"Spain has improved beyond recognition in recent years. From
1955 to 1961 meat consumption rose 27 per cent, beer consump-
tion 130 per cent. From 1961 to 1963 the output of refrigerators
soared from 30,000 to 100,000. In 1958 Spain built only 33,000
cars, last year 77,000, and production is growing rapidly. Last
year Spain built 250,000 television sets and 140,000 motor scoot-
ers. Industrial production increased by _1 percent.
"Every seven years the demand for electric power in Spain
doubles. In mid-1959 Spain was bankrupt. Today her gold and
dollar reserves total $1.5 billion. These are not the economic
indicators of a country gasping for breath.
"True, as you say, there is too great a gap between the rich
and poor in Spain. No one knows it better than the Spaniards,
who discuss it in the pulpits, the press, in official speeches, cafes
and homes from one end of Spain to the other. They know it
and they are tackling it, perhaps too slowly.
"But when we pause in our high moral condescension and con-
sider that one-fifth of our own breadwinners earn less than $3,500
yearly, or hear the President of the United States affirm that 54
million adult Americans have not even finished high school, it
may be that we are tackling our own problems too slowly, too."

1965 by The New York Times Printing Company.
Reprinted by permission.

iii ~7


View of the Casa del Hidalgo, at St. Augustine

This month the city of St. Augustine, Florida, bril-
liantly commemorated the 400th anniversary of its found-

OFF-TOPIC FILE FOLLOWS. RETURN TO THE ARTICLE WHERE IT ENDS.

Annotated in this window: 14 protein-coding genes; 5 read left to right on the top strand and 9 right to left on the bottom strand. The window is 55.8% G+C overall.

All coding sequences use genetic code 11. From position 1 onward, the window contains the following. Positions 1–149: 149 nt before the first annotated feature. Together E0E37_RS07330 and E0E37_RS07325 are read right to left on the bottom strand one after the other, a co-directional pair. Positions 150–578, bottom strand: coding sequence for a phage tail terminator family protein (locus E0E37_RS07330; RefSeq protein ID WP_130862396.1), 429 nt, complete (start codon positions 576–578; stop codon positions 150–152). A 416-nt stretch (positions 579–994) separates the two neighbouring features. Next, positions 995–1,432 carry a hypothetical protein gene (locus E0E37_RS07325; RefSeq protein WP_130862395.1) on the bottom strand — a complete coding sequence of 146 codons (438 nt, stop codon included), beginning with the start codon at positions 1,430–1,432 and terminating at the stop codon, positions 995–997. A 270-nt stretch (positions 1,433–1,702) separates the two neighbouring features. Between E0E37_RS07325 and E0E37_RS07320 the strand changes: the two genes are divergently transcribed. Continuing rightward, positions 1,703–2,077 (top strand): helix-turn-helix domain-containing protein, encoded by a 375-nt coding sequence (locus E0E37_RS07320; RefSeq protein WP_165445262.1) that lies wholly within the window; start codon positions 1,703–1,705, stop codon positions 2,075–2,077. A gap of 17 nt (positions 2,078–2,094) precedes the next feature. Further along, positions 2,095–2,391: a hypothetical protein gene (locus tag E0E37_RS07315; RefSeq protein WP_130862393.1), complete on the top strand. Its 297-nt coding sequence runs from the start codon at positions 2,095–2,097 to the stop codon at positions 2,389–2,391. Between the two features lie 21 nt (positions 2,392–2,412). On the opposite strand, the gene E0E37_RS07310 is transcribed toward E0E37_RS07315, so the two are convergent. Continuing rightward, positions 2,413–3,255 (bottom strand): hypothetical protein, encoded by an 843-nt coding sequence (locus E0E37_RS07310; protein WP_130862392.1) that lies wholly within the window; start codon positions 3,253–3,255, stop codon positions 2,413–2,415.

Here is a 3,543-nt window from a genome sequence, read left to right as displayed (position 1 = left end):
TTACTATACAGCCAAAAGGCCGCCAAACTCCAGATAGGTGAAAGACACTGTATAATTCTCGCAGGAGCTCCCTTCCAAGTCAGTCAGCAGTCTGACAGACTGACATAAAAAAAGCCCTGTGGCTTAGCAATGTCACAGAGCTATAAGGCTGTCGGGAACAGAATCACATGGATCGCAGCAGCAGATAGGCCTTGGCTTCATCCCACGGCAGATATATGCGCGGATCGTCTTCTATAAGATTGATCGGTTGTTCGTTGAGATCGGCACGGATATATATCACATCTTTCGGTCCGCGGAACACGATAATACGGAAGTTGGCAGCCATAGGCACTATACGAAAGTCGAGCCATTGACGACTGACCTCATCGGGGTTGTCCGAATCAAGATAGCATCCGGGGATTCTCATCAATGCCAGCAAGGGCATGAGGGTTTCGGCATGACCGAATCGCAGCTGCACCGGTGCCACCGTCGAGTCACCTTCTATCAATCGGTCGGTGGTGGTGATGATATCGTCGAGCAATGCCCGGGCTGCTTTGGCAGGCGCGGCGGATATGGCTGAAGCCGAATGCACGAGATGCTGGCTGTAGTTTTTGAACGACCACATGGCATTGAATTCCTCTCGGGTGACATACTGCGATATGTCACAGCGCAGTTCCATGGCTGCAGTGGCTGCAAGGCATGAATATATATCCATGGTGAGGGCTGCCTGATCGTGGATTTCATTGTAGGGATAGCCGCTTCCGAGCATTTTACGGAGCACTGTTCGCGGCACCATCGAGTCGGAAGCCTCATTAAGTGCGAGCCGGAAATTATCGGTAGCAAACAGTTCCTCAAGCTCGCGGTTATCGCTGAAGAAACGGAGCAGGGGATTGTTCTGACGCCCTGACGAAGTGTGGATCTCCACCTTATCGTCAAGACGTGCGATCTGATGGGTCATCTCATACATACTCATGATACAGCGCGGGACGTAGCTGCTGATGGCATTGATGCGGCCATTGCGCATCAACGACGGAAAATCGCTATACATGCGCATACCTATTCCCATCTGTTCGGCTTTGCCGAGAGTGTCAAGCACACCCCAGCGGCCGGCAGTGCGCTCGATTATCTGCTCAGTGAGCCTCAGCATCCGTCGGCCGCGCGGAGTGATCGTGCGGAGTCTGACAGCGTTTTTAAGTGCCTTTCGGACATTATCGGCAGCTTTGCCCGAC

ing by the Spaniard Pedro Men6ndez de Avil6s.
A Spanish delegation, headed by Spain's Minister of
the Interior, Camilo Alonso Vega, participated in the
celebrations with the inauguration and opening to the
public of the $200,000 "House of an Hidalgo", a faith-
ful replica of the home of a 16th century nobleman.
Complete with armor, furniture and kitchen utensils, it
was erected by the Spanish Ministry of Information and
Tourism, with the cooperation of the Institute of Hispanic
Culture and the Spanish Handicraft Organization.
The "House of an Hidalgo" also contains an annex
which will serve as permanent exhibition center of Span-
ish crafts and an Information Bureau. The building is
one of the most attractive and stately edifices in St. Augus-
tine's restored old city and is currently being visited by
numerous tourists as one of the most interesting and edu-
cational attractions of the town.
During the celebration, the original sword of Men6ndez
de Avil6s, brought from the Naval Museum in Madrid,
was on display at the "Casa del Hidalgo". A replica was
presented by Minister Alonso Vega to be kept at the
famous old Spanish fortress, the Castillo de San Marcos,
a national monument which dominates St. Augustine's
Quadricentennial ceremonies were attended by the
Mayor of Avil6s, Spain's sister city of St. Augustine and
birthplace of the founder of this oldest city in the United
States; and by Count of Revillagigedo, heir to the title of
Governor of Florida and direct descendant of Pedro Me-
n6ndez de Avil6s. During the celebrations the Spanish
heritage of the United States was stressed and Spain justly
credited for having contributed so much to the history and
spiritual values of the American nations.
Spain's Minister of the Interior, in one of his speeches

said: "St. Augustine is the birth certificate of the United
States, and it was a Spaniard, Pedro Men6ndez de Avil6s,
who wrote it. We believe that it was the will of God that
a Spaniard brought with him the touch of western culture,
which the United States continues today to carry forward."
Speaking in a similar vein, U.S. Secretary of the In-
terior, Stewart L. Udall, stated that "too often we in
the United States think only of the English-speaking side
of our New World family tree. . We are grateful that
the Spanish people, who have given the New World such
a great and lasting cultural legacy, have now provided
this center of history here in St. Augustine, Florida."
Florida Senator George Smathers commented that, "as
Old St. Augustine is restored and developed, historical
links between the United States and Europe become more
clearly and firmly drawn. From Spain to Florida came
the first bond 400 years ago. . Forty two years later,